PFI industry rejects haircuts

The heads of UK infrastructure funds Innisfree and Semperian told the UK’s Public Accounts Committee, Parliament’s spending watchdog, that they would not accept retroactive cuts to contractually agreed returns for privately financed infrastructure projects, but that they might be open to sharing profits from the sale of equity in those projects.

The hearing was part of the committee’s ongoing investigation into the value for money of project finance initiative (PFI) deals. Specifically, the committee’s most recent hearing focused on whether private sector profits from these projects were excessive. PFI is the UK’s standardised procurement process for public-private partnerships (PPP).

In one of the most heated and confused exchanges of the hearing, David Metter, the chairman of UK fund Innisfree and trade body PPP Forum, was asked if Innisfree had been in discussions with Treasury to accept a rebate on the contractually agreed PFI government payments that are costing the UK government around £8 billion (€8.9 billion, $12.8 billion) a year. These payments form the basis of the 8 percent to 10 percent returns shareholders in Innisfree earn.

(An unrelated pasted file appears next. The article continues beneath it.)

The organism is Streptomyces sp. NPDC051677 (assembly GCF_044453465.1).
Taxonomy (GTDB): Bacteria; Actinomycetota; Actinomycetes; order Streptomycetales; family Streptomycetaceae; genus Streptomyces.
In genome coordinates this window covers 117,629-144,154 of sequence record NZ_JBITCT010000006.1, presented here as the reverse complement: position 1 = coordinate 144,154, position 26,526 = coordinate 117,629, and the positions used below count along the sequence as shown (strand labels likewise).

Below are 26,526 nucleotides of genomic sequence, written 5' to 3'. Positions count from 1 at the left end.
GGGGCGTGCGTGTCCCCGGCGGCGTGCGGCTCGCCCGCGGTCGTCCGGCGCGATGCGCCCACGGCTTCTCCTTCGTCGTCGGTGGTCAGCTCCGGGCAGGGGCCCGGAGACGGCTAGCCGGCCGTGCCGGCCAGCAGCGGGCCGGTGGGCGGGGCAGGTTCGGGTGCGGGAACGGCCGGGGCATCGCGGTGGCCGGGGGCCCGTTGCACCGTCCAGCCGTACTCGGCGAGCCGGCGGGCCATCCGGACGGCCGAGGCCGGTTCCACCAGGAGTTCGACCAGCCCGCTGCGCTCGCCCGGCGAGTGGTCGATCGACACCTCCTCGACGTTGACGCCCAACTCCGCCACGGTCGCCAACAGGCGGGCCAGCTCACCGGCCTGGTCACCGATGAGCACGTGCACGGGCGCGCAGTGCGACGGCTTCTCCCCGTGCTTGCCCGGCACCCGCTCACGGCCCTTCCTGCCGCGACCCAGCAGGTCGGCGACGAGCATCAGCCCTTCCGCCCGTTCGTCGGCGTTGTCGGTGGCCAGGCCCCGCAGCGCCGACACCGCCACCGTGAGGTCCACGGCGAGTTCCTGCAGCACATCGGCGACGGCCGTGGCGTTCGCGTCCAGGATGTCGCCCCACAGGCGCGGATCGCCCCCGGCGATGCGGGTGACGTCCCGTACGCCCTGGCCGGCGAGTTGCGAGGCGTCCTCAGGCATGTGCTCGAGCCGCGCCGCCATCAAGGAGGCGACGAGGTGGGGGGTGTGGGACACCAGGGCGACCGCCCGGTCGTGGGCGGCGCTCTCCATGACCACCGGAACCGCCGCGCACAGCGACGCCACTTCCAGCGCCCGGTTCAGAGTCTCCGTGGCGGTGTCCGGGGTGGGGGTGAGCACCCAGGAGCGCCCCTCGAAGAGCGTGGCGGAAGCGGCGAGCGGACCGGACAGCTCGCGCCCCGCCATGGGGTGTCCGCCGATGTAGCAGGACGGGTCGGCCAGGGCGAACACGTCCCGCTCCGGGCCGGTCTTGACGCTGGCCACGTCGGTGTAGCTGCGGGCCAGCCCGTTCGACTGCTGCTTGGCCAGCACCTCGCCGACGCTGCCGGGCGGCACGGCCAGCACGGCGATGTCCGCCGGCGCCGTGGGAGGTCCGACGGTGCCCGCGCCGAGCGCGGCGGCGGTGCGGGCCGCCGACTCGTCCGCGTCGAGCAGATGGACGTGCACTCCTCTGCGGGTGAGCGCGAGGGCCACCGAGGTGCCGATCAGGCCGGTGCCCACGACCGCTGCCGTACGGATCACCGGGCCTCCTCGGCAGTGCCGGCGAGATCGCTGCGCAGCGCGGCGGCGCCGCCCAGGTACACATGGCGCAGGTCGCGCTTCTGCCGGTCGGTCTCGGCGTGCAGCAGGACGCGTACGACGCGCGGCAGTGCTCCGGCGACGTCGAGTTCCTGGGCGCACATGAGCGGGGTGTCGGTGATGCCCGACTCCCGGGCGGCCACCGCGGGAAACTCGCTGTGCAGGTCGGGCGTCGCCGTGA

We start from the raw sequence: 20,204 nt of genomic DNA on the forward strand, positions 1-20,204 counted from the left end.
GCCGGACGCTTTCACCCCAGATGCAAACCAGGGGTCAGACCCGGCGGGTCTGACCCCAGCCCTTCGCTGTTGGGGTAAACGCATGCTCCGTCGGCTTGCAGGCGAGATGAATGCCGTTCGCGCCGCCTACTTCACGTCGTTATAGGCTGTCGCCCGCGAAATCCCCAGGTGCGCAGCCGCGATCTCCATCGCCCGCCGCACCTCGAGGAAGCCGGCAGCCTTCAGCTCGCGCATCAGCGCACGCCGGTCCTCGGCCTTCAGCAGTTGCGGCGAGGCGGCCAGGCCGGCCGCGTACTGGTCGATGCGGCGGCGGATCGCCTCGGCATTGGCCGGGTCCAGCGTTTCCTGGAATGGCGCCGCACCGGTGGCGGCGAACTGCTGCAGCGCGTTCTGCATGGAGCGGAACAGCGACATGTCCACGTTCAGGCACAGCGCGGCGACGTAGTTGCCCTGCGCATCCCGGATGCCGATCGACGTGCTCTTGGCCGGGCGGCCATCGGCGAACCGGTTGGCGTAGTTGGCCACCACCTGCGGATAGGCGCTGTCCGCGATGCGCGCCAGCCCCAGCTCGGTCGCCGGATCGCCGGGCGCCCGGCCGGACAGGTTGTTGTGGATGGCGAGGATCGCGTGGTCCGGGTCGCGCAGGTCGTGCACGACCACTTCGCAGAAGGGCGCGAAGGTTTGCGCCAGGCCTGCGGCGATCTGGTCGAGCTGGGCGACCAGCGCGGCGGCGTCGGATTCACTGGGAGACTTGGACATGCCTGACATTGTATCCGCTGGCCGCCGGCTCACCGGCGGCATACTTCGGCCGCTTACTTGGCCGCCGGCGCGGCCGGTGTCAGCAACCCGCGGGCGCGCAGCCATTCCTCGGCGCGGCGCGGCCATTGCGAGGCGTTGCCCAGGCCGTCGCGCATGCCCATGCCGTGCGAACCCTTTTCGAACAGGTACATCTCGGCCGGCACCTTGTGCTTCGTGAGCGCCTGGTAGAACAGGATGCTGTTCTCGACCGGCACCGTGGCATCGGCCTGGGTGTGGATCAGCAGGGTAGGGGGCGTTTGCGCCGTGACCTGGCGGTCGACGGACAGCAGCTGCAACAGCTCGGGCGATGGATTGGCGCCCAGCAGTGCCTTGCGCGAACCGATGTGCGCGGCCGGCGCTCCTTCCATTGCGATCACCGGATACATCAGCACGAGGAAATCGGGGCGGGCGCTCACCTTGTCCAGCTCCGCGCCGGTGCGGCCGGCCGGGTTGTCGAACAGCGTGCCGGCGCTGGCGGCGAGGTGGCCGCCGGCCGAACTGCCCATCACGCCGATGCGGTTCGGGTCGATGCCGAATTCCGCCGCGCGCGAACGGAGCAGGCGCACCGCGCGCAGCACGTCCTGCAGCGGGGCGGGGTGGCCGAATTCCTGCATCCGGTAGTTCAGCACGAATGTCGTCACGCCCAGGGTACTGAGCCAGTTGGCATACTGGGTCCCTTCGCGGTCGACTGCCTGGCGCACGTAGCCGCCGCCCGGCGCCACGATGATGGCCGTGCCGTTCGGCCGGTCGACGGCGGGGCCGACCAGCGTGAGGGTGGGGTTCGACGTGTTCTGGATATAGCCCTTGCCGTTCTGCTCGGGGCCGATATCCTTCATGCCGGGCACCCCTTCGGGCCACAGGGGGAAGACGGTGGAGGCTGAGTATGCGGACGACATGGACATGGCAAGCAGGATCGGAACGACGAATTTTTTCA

“We have had discussions, but we have said no,” Metter answered, going on to explain that PFI financing “is no different to an investor buying a gilt: would you go to gilt investors and say, ‘Can you take a little bit less interest to help the British taxpayer?’ If you do it it’s called a haircut, and everybody is terrified of haircuts. If we go to investors and say, ‘This rebate they are talking about is, in fact, a haircut, a rescheduling of your investment’, it would be very bad for UK credibility.”

On the topic of sharing with the taxpayer profits derived from the sale of equity stakes in PFI projects, Metter said Innisfree “would be unhappy to do so”. But Bill Doughty, chief executive of UK infrastructure fund Semperian, said he was open to profit sharing, “subject to detail and thresholds”.